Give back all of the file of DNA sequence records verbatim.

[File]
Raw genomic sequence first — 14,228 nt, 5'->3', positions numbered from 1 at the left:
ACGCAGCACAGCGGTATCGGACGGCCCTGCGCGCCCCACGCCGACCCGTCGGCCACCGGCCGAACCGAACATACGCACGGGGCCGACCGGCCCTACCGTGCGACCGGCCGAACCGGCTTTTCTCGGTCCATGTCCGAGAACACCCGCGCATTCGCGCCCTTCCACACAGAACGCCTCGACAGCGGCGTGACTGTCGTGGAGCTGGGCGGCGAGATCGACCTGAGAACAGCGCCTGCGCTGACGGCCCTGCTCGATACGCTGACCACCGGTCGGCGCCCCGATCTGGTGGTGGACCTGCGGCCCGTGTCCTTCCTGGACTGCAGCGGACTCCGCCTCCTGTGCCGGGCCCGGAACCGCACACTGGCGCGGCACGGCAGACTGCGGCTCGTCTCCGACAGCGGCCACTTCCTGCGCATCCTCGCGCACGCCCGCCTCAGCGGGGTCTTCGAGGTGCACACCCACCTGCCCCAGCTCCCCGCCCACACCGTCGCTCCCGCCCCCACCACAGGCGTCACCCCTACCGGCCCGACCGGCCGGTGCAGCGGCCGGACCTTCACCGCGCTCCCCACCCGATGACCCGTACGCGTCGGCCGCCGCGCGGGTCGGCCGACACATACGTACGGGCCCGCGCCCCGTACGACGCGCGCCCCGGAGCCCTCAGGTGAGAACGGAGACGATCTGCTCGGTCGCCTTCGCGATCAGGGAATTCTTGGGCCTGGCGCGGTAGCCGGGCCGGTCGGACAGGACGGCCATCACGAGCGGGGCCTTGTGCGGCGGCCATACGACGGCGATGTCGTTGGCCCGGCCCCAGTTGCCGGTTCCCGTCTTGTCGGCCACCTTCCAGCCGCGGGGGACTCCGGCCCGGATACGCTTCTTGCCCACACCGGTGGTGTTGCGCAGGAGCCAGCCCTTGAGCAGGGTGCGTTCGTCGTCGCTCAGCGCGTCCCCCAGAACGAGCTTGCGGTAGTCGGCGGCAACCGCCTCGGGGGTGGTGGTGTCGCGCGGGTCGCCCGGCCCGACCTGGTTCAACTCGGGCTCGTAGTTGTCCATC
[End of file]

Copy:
Raw genomic sequence first — 14,228 nt, 5'->3', positions numbered from 1 at the left:
ACGCAGCACAGCGGTATCGGACGGCCCTGCGCGCCCCACGCCGACCCGTCGGCCACCGGCCGAACCGAACATACGCACGGGGCCGACCGGCCCTACCGTGCGACCGGCCGAACCGGCTTTTCTCGGTCCATGTCCGAGAACACCCGCGCATTCGCGCCCTTCCACACAGAACGCCTCGACAGCGGCGTGACTGTCGTGGAGCTGGGCGGCGAGATCGACCTGAGAACAGCGCCTGCGCTGACGGCCCTGCTCGATACGCTGACCACCGGTCGGCGCCCCGATCTGGTGGTGGACCTGCGGCCCGTGTCCTTCCTGGACTGCAGCGGACTCCGCCTCCTGTGCCGGGCCCGGAACCGCACACTGGCGCGGCACGGCAGACTGCGGCTCGTCTCCGACAGCGGCCACTTCCTGCGCATCCTCGCGCACGCCCGCCTCAGCGGGGTCTTCGAGGTGCACACCCACCTGCCCCAGCTCCCCGCCCACACCGTCGCTCCCGCCCCCACCACAGGCGTCACCCCTACCGGCCCGACCGGCCGGTGCAGCGGCCGGACCTTCACCGCGCTCCCCACCCGATGACCCGTACGCGTCGGCCGCCGCGCGGGTCGGCCGACACATACGTACGGGCCCGCGCCCCGTACGACGCGCGCCCCGGAGCCCTCAGGTGAGAACGGAGACGATCTGCTCGGTCGCCTTCGCGATCAGGGAATTCTTGGGCCTGGCGCGGTAGCCGGGCCGGTCGGACAGGACGGCCATCACGAGCGGGGCCTTGTGCGGCGGCCATACGACGGCGATGTCGTTGGCCCGGCCCCAGTTGCCGGTTCCCGTCTTGTCGGCCACCTTCCAGCCGCGGGGGACTCCGGCCCGGATACGCTTCTTGCCCACACCGGTGGTGTTGCGCAGGAGCCAGCCCTTGAGCAGGGTGCGTTCGTCGTCGCTCAGCGCGTCCCCCAGAACGAGCTTGCGGTAGTCGGCGGCAACCGCCTCGGGGGTGGTGGTGTCGCGCGGGTCGCCCGGCCCGACCTGGTTCAACTCGGGCTCGTAGTTGTCCATC